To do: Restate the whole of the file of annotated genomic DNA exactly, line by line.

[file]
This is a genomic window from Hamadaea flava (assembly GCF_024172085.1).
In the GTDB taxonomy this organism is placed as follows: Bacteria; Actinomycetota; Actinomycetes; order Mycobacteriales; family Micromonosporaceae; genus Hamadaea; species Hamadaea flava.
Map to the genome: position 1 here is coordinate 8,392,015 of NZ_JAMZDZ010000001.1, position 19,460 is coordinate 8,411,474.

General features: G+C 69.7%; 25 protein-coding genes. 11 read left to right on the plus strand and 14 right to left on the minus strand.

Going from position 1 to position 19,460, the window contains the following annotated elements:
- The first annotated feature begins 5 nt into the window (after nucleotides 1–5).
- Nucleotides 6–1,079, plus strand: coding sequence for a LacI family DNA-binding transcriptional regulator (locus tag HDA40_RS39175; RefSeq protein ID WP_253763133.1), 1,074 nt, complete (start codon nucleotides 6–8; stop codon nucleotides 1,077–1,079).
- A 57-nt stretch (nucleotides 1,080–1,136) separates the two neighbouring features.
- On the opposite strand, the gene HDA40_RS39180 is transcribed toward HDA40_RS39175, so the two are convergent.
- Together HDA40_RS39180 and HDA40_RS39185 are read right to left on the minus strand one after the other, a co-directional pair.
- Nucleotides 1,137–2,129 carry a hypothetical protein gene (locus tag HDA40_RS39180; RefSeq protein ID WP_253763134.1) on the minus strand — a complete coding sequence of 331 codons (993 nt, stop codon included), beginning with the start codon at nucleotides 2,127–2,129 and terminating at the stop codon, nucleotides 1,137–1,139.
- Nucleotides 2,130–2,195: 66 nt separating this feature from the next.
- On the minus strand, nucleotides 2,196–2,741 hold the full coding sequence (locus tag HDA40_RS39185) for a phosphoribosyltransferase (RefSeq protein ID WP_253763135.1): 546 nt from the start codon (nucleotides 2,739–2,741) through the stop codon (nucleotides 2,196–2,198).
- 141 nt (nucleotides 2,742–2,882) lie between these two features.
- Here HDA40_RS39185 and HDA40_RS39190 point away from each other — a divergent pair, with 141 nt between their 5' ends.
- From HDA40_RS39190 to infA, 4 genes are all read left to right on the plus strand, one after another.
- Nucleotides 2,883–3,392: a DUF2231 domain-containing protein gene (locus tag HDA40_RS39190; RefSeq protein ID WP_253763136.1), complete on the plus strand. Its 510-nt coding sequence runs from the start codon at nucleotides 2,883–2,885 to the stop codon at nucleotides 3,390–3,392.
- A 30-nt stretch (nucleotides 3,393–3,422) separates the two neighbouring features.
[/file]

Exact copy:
This is a genomic window from Hamadaea flava (assembly GCF_024172085.1).
In the GTDB taxonomy this organism is placed as follows: Bacteria; Actinomycetota; Actinomycetes; order Mycobacteriales; family Micromonosporaceae; genus Hamadaea; species Hamadaea flava.
Map to the genome: position 1 here is coordinate 8,392,015 of NZ_JAMZDZ010000001.1, position 19,460 is coordinate 8,411,474.

General features: G+C 69.7%; 25 protein-coding genes. 11 read left to right on the plus strand and 14 right to left on the minus strand.

Going from position 1 to position 19,460, the window contains the following annotated elements:
- The first annotated feature begins 5 nt into the window (after nucleotides 1–5).
- Nucleotides 6–1,079, plus strand: coding sequence for a LacI family DNA-binding transcriptional regulator (locus tag HDA40_RS39175; RefSeq protein ID WP_253763133.1), 1,074 nt, complete (start codon nucleotides 6–8; stop codon nucleotides 1,077–1,079).
- A 57-nt stretch (nucleotides 1,080–1,136) separates the two neighbouring features.
- On the opposite strand, the gene HDA40_RS39180 is transcribed toward HDA40_RS39175, so the two are convergent.
- Together HDA40_RS39180 and HDA40_RS39185 are read right to left on the minus strand one after the other, a co-directional pair.
- Nucleotides 1,137–2,129 carry a hypothetical protein gene (locus tag HDA40_RS39180; RefSeq protein ID WP_253763134.1) on the minus strand — a complete coding sequence of 331 codons (993 nt, stop codon included), beginning with the start codon at nucleotides 2,127–2,129 and terminating at the stop codon, nucleotides 1,137–1,139.
- Nucleotides 2,130–2,195: 66 nt separating this feature from the next.
- On the minus strand, nucleotides 2,196–2,741 hold the full coding sequence (locus tag HDA40_RS39185) for a phosphoribosyltransferase (RefSeq protein ID WP_253763135.1): 546 nt from the start codon (nucleotides 2,739–2,741) through the stop codon (nucleotides 2,196–2,198).
- 141 nt (nucleotides 2,742–2,882) lie between these two features.
- Here HDA40_RS39185 and HDA40_RS39190 point away from each other — a divergent pair, with 141 nt between their 5' ends.
- From HDA40_RS39190 to infA, 4 genes are all read left to right on the plus strand, one after another.
- Nucleotides 2,883–3,392: a DUF2231 domain-containing protein gene (locus tag HDA40_RS39190; RefSeq protein ID WP_253763136.1), complete on the plus strand. Its 510-nt coding sequence runs from the start codon at nucleotides 2,883–2,885 to the stop codon at nucleotides 3,390–3,392.
- A 30-nt stretch (nucleotides 3,393–3,422) separates the two neighbouring features.